RN Staffing Linked to COVID-19 Incidence in Nursing Homes
Increase in registered nurse staffing linked to reduction in confirmed cases, fewer COVID-19 deaths
TUESDAY, June 23, 2020 (HealthDay News) -- Higher registered nurse (RN) staffing is associated with a reduced number of COVID-19 cases and deaths in nursing homes, according to a study published online June 18 in the Journal of the American Geriatrics Society.
Yu Li, Ph.D., from the University of Rochester Medical Center in New York, and colleagues conducted a cross-sectional analysis of 215 Connecticut nursing homes to examine the associations between key nursing home characteristics and the likelihood of at least one confirmed COVID-19 case (or death) in the facility.
The researchers found that the average number of confirmed COVID-19 cases was eight per nursing home (107 facilities had zero cases) and the average number of confirmed deaths was 1.7 per nursing home (131 facilities had zero deaths). Among facilities with at least one confirmed case, an increase of 20 minutes in RN staffing per resident day was associated with a significant decrease in confirmed cases (incidence rate ratio, 0.78; 95 percent confidence interval [CI], 0.68 to 0.89; P < 0.001); 4- or 5-star facilities had fewer confirmed cases compared with 1- to 3-star facilities (incidence rate ratio, 0.87; 95 percent CI, 0.78 to 0.97; P < 0.015); and more confirmed cases were seen for facilities with high concentrations of Medicaid residents or racial/ethnic-minority residents (incidence rate ratios, 1.16 [95 percent CI, 1.02 to 1.32; P = 0.025] and 1.15 [95 percent CI, 1.03 to 1.29; P = 0.026], respectively). Among facilities with at least one death, fewer COVID-19 deaths were seen with every 20-minute increase in RN staffing per resident day (incidence rate ratio, 0.74; 95 percent CI, 0.55 to 1.00; P = 0.047). No significant associations with deaths were seen for other characteristics.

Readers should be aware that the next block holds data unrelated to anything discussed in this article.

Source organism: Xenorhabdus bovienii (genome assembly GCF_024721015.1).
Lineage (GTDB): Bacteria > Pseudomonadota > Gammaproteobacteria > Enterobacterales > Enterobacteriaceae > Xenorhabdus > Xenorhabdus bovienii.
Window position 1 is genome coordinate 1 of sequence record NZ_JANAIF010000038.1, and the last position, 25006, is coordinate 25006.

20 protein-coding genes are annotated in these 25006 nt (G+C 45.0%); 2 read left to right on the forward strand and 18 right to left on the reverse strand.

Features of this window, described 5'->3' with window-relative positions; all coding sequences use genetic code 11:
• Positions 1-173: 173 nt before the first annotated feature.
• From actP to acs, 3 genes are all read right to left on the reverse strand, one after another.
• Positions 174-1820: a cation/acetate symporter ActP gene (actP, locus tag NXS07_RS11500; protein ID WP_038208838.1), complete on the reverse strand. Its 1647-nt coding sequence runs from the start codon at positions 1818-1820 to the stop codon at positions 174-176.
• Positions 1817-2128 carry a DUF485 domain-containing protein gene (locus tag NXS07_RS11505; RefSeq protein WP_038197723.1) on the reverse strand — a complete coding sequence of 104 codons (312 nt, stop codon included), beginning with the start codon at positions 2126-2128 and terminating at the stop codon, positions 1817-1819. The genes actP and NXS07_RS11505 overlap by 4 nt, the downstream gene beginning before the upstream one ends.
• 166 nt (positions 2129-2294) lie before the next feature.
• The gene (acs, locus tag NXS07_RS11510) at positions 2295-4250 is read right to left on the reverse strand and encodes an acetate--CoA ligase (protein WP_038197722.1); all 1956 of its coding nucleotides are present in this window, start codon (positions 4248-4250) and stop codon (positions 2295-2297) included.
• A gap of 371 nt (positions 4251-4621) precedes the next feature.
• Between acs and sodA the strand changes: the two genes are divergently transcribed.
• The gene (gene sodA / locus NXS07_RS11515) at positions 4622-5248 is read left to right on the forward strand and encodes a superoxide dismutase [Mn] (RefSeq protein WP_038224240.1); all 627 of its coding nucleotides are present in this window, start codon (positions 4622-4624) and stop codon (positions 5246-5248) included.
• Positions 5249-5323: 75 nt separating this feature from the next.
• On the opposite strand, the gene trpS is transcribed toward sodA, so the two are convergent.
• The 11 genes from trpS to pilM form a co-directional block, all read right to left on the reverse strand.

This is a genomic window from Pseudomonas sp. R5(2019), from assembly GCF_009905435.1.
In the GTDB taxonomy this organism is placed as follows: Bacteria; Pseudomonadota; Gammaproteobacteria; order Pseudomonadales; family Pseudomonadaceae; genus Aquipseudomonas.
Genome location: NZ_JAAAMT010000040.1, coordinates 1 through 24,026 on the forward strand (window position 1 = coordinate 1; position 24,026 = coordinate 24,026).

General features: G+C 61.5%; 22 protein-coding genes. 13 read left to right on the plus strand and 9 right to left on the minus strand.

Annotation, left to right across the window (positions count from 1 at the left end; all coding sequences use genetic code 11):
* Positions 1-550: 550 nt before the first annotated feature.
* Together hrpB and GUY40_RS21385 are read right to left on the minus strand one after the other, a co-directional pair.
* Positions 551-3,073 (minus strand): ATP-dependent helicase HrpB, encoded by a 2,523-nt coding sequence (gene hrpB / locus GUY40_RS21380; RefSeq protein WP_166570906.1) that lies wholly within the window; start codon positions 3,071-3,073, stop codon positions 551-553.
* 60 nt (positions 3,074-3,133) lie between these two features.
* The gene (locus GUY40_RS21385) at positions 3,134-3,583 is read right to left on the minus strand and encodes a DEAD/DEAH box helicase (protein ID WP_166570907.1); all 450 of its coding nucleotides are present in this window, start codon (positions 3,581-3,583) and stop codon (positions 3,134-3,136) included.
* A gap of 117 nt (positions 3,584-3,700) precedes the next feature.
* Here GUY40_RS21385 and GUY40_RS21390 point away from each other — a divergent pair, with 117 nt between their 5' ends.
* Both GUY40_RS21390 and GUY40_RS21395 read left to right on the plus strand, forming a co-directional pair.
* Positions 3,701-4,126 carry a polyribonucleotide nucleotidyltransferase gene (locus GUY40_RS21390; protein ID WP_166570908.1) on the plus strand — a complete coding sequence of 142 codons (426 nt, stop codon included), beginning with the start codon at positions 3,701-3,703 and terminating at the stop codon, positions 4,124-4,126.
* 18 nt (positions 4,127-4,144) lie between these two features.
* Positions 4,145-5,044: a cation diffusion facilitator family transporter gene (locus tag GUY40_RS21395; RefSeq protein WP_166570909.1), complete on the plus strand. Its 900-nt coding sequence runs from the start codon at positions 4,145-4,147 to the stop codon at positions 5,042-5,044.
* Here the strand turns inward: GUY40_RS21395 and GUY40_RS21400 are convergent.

"Nursing homes with higher RN staffing and quality ratings have the potential to better control the spread of the novel coronavirus and reduce deaths," the authors write.